- Ken Norman: He is a professor of Law at the University of Saskatchewan. He was a member of the executive committee of the board of directors of the now defunct Court Challenges Program, which funded hundreds of feminist and homosexual cases. He contributed chapters to the feminist book, Equality and Judicial Neutrality (1987), edited by hard line feminists Kathleen Mahoney and Sheilah Martin.
It is the same old, same old, left wing activists promoting themselves and their own agenda – even under a Conservative government. Nonetheless, we should not let this deter us: we will submit our stories to offset the feminist/homosexual propaganda at the museum.
REAL Women Meets with Museum’s Content Advisory Committee, June 11, 2009
REAL Women was called in for a half hour private consultation with some members of the Content Advisory Committee on June 11th. During this consultation, REAL Women emphasized three areas that should be included in the Canadian Human Rights story.
- the rights of the unborn,
- the rights of non-conformist family-oriented women and girls who don’t adhere to radical feminist ideologies,
- the rights of men who have been marginalized while feminist special interest groups have taken center stage in Canadian policy.
REAL Women argued that defenders of these rights experience intolerance and discrimination. There have been over 3 million abortions in Canada since the legal protection for the unborn was removed.
We argued that these are cutting edge human rights issues which may escape consideration as the publicly funded Museum, a crown corporation, picks well worn liberal causes and shuns human rights abuses which are not politically correct and not considered worthy of public funding. This, by the way, was one of the concerns expressed about the museum by its founder, the late Israel Asper who stated “One is going to have to be very, very careful to prevent it from becoming a propaganda device for a particular point of view.”
We further expressed our view that since the museum is publicly funded it could not pick and choose which human rights it would highlight while ignoring others. To this, member of the CAC David Matas commented:
I get your point, because it’s a taxpayer funded institution, we have to reflect, I suppose, the whole population, rather than, as you say, pick and choose. What we’re faced with, as you yourself indicated, is people with exactly opposing views that contradict each other âEUR¦. My question is how do we accurately or fairly reflect conflicting or opposing views?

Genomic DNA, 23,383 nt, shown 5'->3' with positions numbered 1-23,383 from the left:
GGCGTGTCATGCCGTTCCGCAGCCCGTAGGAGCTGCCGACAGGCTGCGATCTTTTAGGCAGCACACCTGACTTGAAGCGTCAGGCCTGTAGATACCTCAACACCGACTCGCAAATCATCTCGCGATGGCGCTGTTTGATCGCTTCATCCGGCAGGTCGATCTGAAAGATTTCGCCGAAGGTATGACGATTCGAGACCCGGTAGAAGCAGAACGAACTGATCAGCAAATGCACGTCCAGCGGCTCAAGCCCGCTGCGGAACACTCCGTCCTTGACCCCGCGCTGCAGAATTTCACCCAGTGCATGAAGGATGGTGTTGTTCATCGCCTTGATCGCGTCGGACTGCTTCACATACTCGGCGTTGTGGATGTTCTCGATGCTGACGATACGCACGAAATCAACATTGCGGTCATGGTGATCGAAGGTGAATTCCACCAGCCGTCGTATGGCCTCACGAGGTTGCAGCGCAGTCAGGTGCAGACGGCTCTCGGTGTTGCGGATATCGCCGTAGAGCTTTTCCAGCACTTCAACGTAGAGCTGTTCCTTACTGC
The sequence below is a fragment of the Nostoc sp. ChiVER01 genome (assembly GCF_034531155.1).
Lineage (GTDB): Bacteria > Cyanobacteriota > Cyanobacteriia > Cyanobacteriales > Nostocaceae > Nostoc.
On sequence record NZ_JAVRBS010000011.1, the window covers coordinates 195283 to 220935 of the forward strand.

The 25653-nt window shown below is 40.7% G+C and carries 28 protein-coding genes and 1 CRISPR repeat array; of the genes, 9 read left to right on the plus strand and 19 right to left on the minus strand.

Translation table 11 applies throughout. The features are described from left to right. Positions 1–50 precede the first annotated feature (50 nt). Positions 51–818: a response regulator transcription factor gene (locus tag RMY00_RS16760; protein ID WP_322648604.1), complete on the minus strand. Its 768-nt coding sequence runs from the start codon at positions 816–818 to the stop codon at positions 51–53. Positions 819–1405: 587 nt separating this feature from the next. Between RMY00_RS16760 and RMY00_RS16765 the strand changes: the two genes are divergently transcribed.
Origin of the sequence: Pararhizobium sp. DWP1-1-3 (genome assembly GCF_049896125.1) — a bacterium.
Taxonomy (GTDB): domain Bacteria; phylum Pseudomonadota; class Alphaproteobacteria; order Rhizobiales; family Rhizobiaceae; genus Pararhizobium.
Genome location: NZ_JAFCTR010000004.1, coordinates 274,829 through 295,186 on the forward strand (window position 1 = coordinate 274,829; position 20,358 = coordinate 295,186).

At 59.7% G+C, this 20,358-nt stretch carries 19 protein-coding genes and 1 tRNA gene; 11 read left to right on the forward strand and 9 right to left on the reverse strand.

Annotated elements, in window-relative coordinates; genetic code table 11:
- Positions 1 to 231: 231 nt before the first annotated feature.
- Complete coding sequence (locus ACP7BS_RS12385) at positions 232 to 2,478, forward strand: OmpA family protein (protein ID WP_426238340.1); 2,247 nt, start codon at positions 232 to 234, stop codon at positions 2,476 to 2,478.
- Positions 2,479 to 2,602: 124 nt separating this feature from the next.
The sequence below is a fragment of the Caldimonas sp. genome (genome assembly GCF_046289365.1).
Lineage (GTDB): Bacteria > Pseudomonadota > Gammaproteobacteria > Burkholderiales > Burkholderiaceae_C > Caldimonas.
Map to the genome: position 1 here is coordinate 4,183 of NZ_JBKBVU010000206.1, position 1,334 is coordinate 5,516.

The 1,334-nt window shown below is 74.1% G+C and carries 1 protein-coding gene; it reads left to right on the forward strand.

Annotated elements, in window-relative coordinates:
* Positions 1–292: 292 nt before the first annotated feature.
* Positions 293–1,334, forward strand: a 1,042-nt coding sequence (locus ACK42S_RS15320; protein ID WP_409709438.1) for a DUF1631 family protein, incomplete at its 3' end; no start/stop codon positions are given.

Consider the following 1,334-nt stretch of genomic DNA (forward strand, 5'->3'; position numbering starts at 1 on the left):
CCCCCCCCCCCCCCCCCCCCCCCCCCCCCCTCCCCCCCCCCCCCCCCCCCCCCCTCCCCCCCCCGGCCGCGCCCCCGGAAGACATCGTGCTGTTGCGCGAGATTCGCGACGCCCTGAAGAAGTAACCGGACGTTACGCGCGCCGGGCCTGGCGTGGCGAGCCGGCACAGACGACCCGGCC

REAL Women responded by stating that the Museum must try to present the diversity of views in Canada. In fact this concept appears to be expressed by the Museum’s Chief Coordinating Officer Patrick O’Reilly when he stated at the public consultation in Ottawa on June 11, 2009:
The goal is not to find the truth or present a single story, but to consider each other’s point of view.
Later that day between 7-9 p.m., a consultation was held by the committee with over 100 people present. It was obvious from this focus group round table, that feminism, GLBT (gay lesbian, bi-sexual and transgendered) aboriginal, racial and ethnic rights were well represented.
The rights of the unborn, although referred to by REALWomen several times during the consultation, was ignored and was not included in the public plenary summation of human rights concerns. Members of the Content Committee present at this session were Constance Backhouse, Natasha Bakht, Mary Eberts, Derek Evans and David Matas.
If the Canadian Museum for Human Rights fails to reflect the human rights concerns of all Canadians, the entire project, no matter how lofty the intent, will be discredited. A great opportunity will have been thrown away because of the bias and intransigence of left wing and strongly feminist ideologues on the Content Committee. In fact, the entire tax funded exercise will in itself be a human rights abuse, characterized by discrimination and intolerance towards those who have been relegated to sit at the back of the bus.
REALWomen encourages all pro-life and profamily Canadians to take part in these consultations so that the Content Advisory Committee and the Museum Board of Directors receive a clear message that Canadians do not all think alike and that all major human rights concerns must be included in this publicly funded, multi-million dollar ongoing endeavor.
The public engagement sessions are to take place, as follows:
September 21, 2009 – St. John’s NFLD
September 23, 2009 – Halifax, N.S.
October 5, 2009 – Quebec City, QC
October 7, 2009 – Chicoutimi, QC
October 27, 2009 – Whitehorse, YK
October 29, 2009 – Yellowknife, NWT
November 3, 2009 – Moncton, NB
November 5, 2009 – Charlottetown, PEI
November 17, 2009 – Edmonton, AB
November 18, 2009 – Calgary, AB
December 1, 2009 – Toronto, ON
December 3, 2009 – Thunder Bay, ON
December 7, 2009 – Vancouver BC
January 12, 2010 – Montreal, Quebec
January 26, 2010 – Winnipeg, MB
Canadian Museum for Human Rights
269 Main Street
Outside of Winnipeg region